Wednesday, February 17, 2016

Lincoln Logs For Western Wednesday...!

Well, other than the name the toy known as Lincoln Logs has nothing to do with western history.

Still, I felt that because of their history, I needed to tell their story! It's an interesting one at that!

The Birth of Lincoln Logs
FEBRUARY 12, 2016 By Christopher Klein

From the Guggenheim Museum to Fallingwater, architect Frank Lloyd Wright designed some of America’s most iconic structures. Less known, however, is that another one of his designs inspired the creation of one of history’s most popular children’s toys—Lincoln Logs.

Growing up in Oak Park, Illinois, John Lloyd Wright spent hour after hour in the “wonderland playroom” designed by his father. Underneath a soaring barrel-vaulted ceiling, the second child of famed architect Frank Lloyd Wright constructed his own wonders using just his imagination and a collection of assorted building blocks developed by Friedrich Froebel, the German educator who championed the concept of kindergarten.

By the time he turned 24, John was working side-by-side with his father as chief assistant on the design of Tokyo’s Imperial Hotel. Faced with the challenge of building a structure that could withstand the powerful earthquakes that regularly shook Japan, Frank Lloyd Wright sketched an ingenious design that relied on a system of interlocking timber beams that would allow the hotel to sway but not collapse in case of a tremor. (The Imperial Hotel would indeed be one of the few buildings that remained standing after the 1923 Great Kanto Earthquake that devastated Tokyo.)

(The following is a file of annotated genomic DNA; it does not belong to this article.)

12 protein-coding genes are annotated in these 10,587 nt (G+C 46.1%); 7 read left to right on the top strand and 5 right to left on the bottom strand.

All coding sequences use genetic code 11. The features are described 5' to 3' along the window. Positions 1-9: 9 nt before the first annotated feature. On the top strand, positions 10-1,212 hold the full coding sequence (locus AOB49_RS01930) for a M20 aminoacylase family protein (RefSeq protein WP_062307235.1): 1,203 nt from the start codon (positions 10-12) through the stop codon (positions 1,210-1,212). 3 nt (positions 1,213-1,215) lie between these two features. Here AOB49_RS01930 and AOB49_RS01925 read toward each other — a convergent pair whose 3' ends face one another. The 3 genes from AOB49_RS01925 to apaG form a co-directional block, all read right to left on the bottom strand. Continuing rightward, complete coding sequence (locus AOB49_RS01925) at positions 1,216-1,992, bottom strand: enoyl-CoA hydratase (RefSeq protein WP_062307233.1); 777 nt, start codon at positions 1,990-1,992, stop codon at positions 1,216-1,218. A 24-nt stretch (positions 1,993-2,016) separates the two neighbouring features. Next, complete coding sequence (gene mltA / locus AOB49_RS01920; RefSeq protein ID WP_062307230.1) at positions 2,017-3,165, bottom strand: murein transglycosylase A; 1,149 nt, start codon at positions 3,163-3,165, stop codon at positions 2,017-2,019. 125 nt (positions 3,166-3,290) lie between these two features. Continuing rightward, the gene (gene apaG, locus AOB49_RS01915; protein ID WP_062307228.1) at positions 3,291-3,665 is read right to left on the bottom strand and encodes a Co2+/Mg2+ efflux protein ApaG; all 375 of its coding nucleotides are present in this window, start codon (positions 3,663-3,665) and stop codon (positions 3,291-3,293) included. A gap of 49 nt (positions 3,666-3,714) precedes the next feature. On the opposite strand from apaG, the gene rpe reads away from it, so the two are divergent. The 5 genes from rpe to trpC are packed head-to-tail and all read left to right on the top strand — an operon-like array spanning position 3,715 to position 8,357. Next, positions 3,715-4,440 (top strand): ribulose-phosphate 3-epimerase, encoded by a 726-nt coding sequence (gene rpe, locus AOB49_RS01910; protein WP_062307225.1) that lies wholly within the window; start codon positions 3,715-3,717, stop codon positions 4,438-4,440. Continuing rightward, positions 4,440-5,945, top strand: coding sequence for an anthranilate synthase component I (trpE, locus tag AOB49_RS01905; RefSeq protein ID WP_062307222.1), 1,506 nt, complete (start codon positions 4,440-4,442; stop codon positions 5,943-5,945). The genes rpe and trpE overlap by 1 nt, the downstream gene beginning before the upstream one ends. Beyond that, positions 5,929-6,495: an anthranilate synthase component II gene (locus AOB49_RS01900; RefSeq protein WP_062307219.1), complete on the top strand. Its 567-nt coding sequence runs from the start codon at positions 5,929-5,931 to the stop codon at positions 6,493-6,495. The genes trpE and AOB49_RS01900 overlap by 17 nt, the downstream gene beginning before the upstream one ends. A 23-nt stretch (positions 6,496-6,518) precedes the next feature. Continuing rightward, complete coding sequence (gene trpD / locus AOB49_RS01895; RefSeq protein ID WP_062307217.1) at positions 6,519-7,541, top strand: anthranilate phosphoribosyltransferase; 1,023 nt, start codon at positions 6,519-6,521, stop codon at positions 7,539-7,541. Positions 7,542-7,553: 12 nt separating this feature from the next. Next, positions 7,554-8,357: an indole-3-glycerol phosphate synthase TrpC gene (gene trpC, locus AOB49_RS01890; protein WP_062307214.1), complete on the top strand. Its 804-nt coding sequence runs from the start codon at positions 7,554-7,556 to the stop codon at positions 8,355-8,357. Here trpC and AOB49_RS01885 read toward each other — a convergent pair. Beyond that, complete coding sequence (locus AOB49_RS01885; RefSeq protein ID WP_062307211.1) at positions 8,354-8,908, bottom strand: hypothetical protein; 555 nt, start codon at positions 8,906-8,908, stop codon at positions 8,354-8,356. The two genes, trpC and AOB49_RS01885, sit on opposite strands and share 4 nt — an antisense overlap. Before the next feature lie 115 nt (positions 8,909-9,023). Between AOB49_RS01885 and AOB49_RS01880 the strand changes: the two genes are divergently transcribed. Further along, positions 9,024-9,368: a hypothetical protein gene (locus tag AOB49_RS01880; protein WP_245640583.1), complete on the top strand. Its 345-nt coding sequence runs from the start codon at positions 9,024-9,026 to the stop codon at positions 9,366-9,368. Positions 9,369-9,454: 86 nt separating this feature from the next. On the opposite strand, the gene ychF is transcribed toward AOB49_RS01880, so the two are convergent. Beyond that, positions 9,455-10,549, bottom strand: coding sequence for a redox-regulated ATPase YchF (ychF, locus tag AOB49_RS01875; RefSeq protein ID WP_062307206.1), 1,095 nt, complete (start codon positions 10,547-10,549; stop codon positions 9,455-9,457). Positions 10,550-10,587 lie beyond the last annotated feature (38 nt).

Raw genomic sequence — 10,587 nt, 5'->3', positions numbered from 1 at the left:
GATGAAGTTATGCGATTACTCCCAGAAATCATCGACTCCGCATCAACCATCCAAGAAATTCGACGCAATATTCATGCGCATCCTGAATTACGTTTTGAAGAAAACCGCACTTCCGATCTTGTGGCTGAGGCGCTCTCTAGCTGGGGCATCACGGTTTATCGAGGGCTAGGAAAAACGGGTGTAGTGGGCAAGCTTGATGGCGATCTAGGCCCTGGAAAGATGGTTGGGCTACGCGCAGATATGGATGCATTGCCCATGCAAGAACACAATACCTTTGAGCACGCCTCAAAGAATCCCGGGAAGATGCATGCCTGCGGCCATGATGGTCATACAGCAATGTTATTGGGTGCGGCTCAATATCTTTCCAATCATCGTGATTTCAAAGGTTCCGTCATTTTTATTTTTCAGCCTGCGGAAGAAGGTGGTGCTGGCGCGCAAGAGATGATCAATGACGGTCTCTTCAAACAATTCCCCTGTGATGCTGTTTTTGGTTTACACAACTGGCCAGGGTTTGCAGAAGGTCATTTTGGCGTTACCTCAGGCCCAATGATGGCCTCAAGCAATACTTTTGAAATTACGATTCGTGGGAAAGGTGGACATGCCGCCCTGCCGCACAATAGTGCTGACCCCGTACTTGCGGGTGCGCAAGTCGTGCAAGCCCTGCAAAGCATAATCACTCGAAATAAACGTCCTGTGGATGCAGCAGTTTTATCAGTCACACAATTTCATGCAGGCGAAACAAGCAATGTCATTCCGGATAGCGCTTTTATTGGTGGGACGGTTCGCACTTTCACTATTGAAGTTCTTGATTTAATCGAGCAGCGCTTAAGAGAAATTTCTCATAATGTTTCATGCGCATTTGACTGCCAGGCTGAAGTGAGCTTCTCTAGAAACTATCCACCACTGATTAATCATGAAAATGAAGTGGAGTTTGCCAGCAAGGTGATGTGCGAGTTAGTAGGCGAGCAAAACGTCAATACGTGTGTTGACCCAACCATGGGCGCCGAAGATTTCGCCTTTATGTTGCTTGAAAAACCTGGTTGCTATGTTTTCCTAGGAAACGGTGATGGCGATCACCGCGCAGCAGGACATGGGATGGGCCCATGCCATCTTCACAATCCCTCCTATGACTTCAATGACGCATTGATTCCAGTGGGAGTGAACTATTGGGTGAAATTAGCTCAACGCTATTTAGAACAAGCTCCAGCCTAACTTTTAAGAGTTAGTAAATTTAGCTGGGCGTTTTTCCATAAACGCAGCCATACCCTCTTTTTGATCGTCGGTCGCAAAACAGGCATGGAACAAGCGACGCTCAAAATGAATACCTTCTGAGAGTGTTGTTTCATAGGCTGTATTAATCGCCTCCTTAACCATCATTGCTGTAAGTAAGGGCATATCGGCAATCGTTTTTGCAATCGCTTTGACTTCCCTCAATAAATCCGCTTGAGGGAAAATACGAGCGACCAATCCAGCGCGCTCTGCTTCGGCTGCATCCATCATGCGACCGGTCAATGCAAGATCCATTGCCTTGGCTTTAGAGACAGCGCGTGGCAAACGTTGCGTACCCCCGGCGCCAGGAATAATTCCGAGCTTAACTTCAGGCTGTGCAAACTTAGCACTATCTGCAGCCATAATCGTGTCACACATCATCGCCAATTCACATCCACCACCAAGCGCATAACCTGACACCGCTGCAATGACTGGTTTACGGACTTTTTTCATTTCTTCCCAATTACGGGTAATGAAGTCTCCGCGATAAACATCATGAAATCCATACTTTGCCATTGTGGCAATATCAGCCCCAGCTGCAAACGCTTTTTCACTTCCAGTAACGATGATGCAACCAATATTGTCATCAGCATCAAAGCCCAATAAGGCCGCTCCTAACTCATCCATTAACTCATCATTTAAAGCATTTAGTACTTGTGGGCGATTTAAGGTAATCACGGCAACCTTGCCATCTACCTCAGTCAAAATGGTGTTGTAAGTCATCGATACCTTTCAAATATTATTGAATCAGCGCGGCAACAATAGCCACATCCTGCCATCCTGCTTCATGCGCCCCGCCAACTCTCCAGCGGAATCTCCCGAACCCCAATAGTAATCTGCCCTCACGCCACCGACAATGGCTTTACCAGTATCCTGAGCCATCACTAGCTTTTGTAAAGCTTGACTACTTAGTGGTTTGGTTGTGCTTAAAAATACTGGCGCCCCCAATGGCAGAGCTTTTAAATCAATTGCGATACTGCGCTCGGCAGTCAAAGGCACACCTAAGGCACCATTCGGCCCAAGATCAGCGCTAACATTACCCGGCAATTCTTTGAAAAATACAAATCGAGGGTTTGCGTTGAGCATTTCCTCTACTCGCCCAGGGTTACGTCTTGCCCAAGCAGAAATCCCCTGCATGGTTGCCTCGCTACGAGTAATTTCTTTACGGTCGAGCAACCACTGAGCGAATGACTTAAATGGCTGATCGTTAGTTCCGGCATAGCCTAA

Portrait of Frank Lloyd Wright. (Credit: United States Library of Congress) Portrait of Frank Lloyd Wright. (Credit: United States Library of Congress) The relationship between father and son, however, crumbled over money long before the earthquake-proof hotel was ever constructed. Out-of-work, John Lloyd Wright turned his attention to a pint-sized design project. In 1916, using the blueprint for the Imperial Hotel as a model, he created a toy construction set that consisted of notched pieces of wood that children could stack to build log cabins, forts and other rustic buildings. Unlike Froebel’s building blocks, the interlocking system of miniature logs could withstand the shockwaves unleashed by children’s playing roughly with the toys.

In 1918, John Lloyd Wright began to market his creation through his own firm, the Red Square Toy Company, and two years later he received a patent for his “toy-cabin construction.” He bestowed upon his creation an alliterative name that also evoked an American icon—Lincoln Logs. The toy came with instructions to build not only Abraham Lincoln’s Kentucky boyhood home, but a famous log structure from the pages of American literature, Uncle Tom’s Cabin. The toy’s packaging featured a simple drawing of a log cabin, a small portrait of Lincoln and the slogan “Interesting playthings typifying the spirit of America.” Capitalizing on both a nostalgia for the frontier at a time when the United States was becoming increasingly urbanized and a wave of patriotism in the wake of World War I, Lincoln Logs became an instant success.

Lincoln Logs followed the trail blazed by Tinkertoys and Erector Sets, which had been introduced a few years earlier. Some scholars also believe John Lloyd Wright as a child possibly played with the Log Cabin Playhouse, a similar wooden construction set that had been developed by toy company Ellis, Britton & Eaton in the 1860s.